I've been so inspired by the new sounds I'm getting from the Arturia collection that I blogged about at the weekend that, even though I'm not taking part in any music challenges at the moment, I've recorded some new tracks. Here's one I made in about an hour on Tuesday evening:
One thing that I've learned from taking part in February Album Writing Month and Fifty/Ninety over the last ten years is that I find the act of making my own music to be one of the most creatively rewarding activities I know. It's not about the financial reward (it's so not about the financial reward, believe me); it's about nurturing the creative spark, however tiny it may be, and making sure it doesn't go out. That spark can provide a massive amount of sustenance to your soul. If you have that spark, make sure that you feed it. And never let it go out, because it will see you through those times when things don't seem to be going your way.
Although I work hard at improving my skills as a musician, I have come to realise that playing better (or faster, or more loudly) isn't the be-all and end-all of the creative process. These days I recognise that it's my emotional reaction that's important. When I record music, I try to make something that will make me happy when I listen back to it. I don't always get that feeling, and if I don't, it drives me to go back and try harder the next time. Just the process of asking myself, "Does this make me feel good?" has changed the way that I write music, and I think it's a change for the better.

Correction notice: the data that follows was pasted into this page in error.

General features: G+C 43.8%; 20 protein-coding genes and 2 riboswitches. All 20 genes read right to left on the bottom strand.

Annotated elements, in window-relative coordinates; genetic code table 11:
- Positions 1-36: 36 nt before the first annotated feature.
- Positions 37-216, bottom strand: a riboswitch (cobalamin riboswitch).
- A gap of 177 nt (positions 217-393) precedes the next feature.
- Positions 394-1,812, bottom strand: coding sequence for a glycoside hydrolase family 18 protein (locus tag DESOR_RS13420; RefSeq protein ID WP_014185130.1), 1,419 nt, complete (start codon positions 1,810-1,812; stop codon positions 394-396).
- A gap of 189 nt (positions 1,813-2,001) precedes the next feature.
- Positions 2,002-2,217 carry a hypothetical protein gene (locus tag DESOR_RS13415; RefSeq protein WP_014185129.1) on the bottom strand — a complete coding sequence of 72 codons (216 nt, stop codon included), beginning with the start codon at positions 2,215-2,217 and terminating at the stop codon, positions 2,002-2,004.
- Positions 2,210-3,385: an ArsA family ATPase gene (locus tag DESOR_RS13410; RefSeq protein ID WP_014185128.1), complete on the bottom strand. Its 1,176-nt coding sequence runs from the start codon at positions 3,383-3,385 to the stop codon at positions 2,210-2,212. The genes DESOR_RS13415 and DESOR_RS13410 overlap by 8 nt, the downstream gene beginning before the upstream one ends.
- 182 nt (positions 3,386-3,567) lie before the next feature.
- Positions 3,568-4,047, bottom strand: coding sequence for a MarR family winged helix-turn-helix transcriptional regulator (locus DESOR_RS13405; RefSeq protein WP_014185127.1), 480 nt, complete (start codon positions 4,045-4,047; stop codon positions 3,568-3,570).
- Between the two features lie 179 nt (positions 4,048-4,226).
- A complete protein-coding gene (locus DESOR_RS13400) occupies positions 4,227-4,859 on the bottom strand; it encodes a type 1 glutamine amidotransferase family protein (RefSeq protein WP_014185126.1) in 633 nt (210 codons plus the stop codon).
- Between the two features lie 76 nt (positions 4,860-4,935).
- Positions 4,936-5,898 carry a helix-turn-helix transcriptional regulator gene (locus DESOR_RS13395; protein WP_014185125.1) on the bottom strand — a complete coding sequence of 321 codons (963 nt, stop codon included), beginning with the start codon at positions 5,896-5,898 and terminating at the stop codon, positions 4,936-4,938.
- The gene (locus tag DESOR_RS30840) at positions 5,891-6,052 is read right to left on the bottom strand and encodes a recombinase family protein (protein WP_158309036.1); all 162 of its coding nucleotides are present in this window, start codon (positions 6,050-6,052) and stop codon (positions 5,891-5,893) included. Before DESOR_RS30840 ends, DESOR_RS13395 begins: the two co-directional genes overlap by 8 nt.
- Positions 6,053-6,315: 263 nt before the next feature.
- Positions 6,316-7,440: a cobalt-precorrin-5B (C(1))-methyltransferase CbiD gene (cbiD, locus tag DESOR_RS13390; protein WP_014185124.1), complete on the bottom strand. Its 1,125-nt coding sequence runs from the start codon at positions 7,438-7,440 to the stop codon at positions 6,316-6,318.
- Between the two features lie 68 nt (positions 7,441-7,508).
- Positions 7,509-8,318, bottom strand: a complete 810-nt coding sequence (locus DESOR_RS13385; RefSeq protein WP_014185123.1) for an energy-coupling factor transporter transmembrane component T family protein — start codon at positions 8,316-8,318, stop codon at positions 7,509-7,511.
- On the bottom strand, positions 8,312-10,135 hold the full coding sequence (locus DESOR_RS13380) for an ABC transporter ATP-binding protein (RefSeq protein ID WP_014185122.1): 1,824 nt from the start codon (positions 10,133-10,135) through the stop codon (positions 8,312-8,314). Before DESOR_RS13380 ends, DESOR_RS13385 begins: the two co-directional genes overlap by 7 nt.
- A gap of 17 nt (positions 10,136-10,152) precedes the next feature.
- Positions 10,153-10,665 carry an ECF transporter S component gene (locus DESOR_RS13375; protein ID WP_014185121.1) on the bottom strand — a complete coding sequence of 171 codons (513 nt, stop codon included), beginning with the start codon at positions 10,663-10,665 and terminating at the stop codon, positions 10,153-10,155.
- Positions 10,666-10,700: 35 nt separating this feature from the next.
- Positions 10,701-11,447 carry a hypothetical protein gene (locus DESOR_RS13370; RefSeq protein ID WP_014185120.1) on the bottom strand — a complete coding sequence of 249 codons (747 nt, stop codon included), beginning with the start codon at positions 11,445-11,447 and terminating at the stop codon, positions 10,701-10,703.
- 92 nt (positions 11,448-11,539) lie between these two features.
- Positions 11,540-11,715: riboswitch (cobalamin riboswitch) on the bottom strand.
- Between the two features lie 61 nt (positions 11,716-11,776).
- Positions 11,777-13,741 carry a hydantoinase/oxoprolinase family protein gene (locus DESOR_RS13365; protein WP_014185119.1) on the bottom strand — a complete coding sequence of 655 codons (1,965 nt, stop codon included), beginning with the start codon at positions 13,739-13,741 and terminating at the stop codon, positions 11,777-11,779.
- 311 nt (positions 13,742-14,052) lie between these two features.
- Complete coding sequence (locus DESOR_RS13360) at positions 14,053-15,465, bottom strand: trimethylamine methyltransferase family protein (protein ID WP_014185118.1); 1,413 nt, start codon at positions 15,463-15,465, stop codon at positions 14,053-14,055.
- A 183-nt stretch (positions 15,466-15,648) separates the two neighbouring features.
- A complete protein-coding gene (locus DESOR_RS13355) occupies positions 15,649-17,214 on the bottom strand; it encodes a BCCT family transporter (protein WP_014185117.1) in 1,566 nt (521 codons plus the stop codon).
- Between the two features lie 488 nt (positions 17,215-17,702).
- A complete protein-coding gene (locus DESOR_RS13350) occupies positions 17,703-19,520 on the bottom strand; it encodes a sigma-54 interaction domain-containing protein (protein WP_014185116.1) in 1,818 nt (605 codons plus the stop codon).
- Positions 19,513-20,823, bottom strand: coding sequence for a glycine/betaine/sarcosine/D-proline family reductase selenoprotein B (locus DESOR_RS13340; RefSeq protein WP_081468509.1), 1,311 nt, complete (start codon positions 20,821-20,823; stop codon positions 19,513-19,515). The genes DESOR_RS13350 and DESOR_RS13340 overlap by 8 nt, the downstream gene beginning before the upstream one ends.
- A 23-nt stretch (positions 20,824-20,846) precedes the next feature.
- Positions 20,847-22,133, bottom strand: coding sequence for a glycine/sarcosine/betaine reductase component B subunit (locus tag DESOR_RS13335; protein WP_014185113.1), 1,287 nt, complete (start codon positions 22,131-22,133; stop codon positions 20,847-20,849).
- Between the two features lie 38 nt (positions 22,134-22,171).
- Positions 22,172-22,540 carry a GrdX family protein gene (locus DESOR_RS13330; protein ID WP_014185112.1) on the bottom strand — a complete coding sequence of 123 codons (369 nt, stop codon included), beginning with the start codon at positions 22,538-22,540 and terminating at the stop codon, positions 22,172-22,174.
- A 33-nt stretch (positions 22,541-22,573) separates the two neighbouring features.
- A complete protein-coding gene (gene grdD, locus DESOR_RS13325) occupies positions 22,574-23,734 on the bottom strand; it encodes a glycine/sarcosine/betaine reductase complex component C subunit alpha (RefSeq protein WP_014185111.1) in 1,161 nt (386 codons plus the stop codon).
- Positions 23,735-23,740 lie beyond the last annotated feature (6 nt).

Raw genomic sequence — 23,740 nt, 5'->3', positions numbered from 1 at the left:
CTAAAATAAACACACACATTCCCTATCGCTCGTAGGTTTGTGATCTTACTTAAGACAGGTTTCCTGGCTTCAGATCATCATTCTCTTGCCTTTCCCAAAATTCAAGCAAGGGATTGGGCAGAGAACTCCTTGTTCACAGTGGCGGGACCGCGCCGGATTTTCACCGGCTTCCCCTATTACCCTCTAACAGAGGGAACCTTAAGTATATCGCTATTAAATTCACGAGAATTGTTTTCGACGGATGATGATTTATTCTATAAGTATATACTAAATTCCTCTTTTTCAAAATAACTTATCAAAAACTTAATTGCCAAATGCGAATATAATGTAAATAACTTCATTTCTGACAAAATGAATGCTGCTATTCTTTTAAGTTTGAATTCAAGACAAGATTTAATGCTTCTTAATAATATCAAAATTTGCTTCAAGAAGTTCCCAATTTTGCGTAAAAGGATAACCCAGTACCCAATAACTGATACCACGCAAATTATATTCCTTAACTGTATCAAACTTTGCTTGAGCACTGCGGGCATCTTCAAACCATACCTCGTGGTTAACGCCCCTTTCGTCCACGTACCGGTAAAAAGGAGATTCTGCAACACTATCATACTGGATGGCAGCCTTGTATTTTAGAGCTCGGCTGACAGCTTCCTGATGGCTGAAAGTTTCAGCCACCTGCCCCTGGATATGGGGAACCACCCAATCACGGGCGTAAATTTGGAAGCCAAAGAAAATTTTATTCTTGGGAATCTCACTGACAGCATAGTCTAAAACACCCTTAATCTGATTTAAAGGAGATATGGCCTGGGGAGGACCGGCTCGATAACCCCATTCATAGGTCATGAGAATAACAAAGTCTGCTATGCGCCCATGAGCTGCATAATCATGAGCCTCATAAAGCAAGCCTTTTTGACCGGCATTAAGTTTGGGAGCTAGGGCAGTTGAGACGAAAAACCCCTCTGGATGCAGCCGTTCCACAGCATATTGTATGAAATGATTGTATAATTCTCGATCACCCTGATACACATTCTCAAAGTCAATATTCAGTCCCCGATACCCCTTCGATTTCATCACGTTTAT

Many interviews I've read with the guitarist Allan Holdsworth noted that he never liked to listen to his recordings; as a master improviser, he was focused on the moment of playing. Once the act of performance was over, the results held no interest for him. I don't have that level of detachment, and to be honest, I'm not sure that I'd want it. Whenever I finish a piece, I will go back to it and pick away at it, again and again. I listen to my tracks a lot — although, firstly, I have to decide whether or not I can bear to listen to them again. If a track meets that criterion, I next consider whether my performance was up to scratch or not. I'll try to avoid letting any obvious mistakes through during the recording process, but occasionally things will slip through. I hate that. Then, I'll pay close attention to the structure of the piece, to see if I can hear anything that might trip up the flow or take me out of the experience of listening. Finally, if I'm satisfied that a track flows coherently from start to finish, I think about how it makes me feel. It's my emotional response to a track that's become the clincher for me in recent years: if a piece stands up to all of that examination, I'll be happy with it. However, recently I've started going back to old tracks that didn't quite make it, trying to find something that might let them pass muster. I've been doing this not only because the tools I have for making music these days are vastly superior to what I was working with even five years ago (and because I'm curious to see what effect new technology might have on my older material), but also because I've done enough listening to what I do that I've started to be able to figure out how I could make it better. Have I spent ten thousand hours listening to my stuff? It wouldn't surprise me if I have. I've certainly spent that amount of time playing.